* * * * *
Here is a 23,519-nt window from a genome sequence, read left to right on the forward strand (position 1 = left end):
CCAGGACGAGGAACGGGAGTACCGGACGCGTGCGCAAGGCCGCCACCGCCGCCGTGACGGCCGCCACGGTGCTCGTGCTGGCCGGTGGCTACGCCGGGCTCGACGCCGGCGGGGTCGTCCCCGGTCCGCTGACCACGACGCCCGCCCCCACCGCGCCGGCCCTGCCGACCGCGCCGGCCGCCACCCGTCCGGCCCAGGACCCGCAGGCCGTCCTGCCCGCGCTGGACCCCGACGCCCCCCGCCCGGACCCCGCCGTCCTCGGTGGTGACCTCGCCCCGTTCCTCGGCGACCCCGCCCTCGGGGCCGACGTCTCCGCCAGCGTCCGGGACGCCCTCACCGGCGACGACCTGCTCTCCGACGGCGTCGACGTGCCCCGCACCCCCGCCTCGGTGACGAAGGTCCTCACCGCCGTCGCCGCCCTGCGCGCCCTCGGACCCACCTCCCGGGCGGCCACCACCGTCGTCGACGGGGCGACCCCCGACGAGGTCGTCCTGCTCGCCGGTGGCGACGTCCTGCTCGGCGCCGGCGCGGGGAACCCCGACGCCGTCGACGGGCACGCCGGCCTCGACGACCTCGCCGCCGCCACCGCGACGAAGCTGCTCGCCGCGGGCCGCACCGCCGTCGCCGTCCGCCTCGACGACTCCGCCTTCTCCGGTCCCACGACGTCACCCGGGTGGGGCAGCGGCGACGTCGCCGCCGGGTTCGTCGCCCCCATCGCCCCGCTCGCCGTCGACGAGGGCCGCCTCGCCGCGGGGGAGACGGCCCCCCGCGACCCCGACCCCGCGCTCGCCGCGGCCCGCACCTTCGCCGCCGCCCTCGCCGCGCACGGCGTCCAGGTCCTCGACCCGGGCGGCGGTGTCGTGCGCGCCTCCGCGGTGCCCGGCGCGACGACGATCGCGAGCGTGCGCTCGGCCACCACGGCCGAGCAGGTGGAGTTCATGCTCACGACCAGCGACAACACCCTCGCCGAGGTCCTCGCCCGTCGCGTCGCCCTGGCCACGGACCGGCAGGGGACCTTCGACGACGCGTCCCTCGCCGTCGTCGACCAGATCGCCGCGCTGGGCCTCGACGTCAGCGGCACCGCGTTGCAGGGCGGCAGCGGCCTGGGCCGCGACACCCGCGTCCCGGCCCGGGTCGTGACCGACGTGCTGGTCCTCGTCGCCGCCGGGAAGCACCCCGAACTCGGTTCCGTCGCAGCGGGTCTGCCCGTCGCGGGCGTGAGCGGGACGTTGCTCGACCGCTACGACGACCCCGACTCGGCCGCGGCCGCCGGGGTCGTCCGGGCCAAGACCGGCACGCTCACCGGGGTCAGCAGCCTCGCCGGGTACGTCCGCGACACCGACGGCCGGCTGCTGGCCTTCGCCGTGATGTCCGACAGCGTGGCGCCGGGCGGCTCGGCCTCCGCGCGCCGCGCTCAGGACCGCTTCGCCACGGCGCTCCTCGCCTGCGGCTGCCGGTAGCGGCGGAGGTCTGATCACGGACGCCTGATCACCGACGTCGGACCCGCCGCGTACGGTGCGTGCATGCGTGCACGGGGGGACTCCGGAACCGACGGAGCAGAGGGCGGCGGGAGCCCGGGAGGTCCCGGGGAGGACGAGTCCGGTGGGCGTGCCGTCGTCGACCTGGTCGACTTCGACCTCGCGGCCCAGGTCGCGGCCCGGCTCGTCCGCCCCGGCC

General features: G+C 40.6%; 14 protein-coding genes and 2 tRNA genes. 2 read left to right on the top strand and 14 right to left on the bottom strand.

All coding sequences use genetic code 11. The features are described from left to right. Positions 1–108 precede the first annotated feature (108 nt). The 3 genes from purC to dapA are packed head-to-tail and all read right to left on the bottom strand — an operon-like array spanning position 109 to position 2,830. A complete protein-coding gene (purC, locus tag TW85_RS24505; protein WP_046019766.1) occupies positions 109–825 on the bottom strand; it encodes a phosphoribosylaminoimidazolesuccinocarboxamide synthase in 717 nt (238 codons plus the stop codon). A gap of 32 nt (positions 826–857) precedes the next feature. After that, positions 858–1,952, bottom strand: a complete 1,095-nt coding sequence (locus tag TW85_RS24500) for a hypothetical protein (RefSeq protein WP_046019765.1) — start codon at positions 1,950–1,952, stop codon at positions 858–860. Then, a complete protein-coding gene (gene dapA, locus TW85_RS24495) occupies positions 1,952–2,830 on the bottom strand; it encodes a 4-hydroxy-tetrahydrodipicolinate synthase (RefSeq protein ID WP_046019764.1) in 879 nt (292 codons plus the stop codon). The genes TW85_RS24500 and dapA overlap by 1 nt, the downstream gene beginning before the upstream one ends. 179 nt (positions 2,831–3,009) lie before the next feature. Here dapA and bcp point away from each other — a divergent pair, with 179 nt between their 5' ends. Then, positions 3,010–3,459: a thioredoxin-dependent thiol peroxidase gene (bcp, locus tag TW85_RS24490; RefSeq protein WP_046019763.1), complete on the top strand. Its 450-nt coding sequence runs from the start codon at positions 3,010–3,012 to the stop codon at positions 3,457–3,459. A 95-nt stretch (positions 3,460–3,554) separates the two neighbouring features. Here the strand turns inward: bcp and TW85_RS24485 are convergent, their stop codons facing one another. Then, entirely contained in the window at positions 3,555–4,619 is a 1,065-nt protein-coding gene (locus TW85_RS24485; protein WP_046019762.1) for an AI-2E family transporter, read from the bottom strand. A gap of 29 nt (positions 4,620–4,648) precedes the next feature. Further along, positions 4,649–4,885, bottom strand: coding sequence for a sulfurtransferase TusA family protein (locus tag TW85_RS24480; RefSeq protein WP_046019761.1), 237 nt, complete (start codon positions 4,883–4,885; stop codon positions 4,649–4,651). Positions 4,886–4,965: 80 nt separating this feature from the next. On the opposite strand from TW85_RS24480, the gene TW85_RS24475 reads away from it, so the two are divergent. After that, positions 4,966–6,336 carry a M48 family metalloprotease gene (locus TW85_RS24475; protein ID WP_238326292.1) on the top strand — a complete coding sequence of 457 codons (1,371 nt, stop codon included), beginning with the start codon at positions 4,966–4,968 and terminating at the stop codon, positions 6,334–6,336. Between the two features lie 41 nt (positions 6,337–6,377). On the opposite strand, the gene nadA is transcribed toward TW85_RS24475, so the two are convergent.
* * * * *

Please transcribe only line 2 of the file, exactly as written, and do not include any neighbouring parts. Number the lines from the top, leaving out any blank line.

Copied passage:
CCAGGACGAGGAACGGGAGTACCGGACGCGTGCGCAAGGCCGCCACCGCCGCCGTGACGGCCGCCACGGTGCTCGTGCTGGCCGGTGGCTACGCCGGGCTCGACGCCGGCGGGGTCGTCCCCGGTCCGCTGACCACGACGCCCGCCCCCACCGCGCCGGCCCTGCCGACCGCGCCGGCCGCCACCCGTCCGGCCCAGGACCCGCAGGCCGTCCTGCCCGCGCTGGACCCCGACGCCCCCCGCCCGGACCCCGCCGTCCTCGGTGGTGACCTCGCCCCGTTCCTCGGCGACCCCGCCCTCGGGGCCGACGTCTCCGCCAGCGTCCGGGACGCCCTCACCGGCGACGACCTGCTCTCCGACGGCGTCGACGTGCCCCGCACCCCCGCCTCGGTGACGAAGGTCCTCACCGCCGTCGCCGCCCTGCGCGCCCTCGGACCCACCTCCCGGGCGGCCACCACCGTCGTCGACGGGGCGACCCCCGACGAGGTCGTCCTGCTCGCCGGTGGCGACGTCCTGCTCGGCGCCGGCGCGGGGAACCCCGACGCCGTCGACGGGCACGCCGGCCTCGACGACCTCGCCGCCGCCACCGCGACGAAGCTGCTCGCCGCGGGCCGCACCGCCGTCGCCGTCCGCCTCGACGACTCCGCCTTCTCCGGTCCCACGACGTCACCCGGGTGGGGCAGCGGCGACGTCGCCGCCGGGTTCGTCGCCCCCATCGCCCCGCTCGCCGTCGACGAGGGCCGCCTCGCCGCGGGGGAGACGGCCCCCCGCGACCCCGACCCCGCGCTCGCCGCGGCCCGCACCTTCGCCGCCGCCCTCGCCGCGCACGGCGTCCAGGTCCTCGACCCGGGCGGCGGTGTCGTGCGCGCCTCCGCGGTGCCCGGCGCGACGACGATCGCGAGCGTGCGCTCGGCCACCACGGCCGAGCAGGTGGAGTTCATGCTCACGACCAGCGACAACACCCTCGCCGAGGTCCTCGCCCGTCGCGTCGCCCTGGCCACGGACCGGCAGGGGACCTTCGACGACGCGTCCCTCGCCGTCGTCGACCAGATCGCCGCGCTGGGCCTCGACGTCAGCGGCACCGCGTTGCAGGGCGGCAGCGGCCTGGGCCGCGACACCCGCGTCCCGGCCCGGGTCGTGACCGACGTGCTGGTCCTCGTCGCCGCCGGGAAGCACCCCGAACTCGGTTCCGTCGCAGCGGGTCTGCCCGTCGCGGGCGTGAGCGGGACGTTGCTCGACCGCTACGACGACCCCGACTCGGCCGCGGCCGCCGGGGTCGTCCGGGCCAAGACCGGCACGCTCACCGGGGTCAGCAGCCTCGCCGGGTACGTCCGCGACACCGACGGCCGGCTGCTGGCCTTCGCCGTGATGTCCGACAGCGTGGCGCCGGGCGGCTCGGCCTCCGCGCGCCGCGCTCAGGACCGCTTCGCCACGGCGCTCCTCGCCTGCGGCTGCCGGTAGCGGCGGAGGTCTGATCACGGACGCCTGATCACCGACGTCGGACCCGCCGCGTACGGTGCGTGCATGCGTGCACGGGGGGACTCCGGAACCGACGGAGCAGAGGGCGGCGGGAGCCCGGGAGGTCCCGGGGAGGACGAGTCCGGTGGGCGTGCCGTCGTCGACCTGGTCGACTTCGACCTCGCGGCCCAGGTCGCGGCCCGGCTCGTCCGCCCCGGCC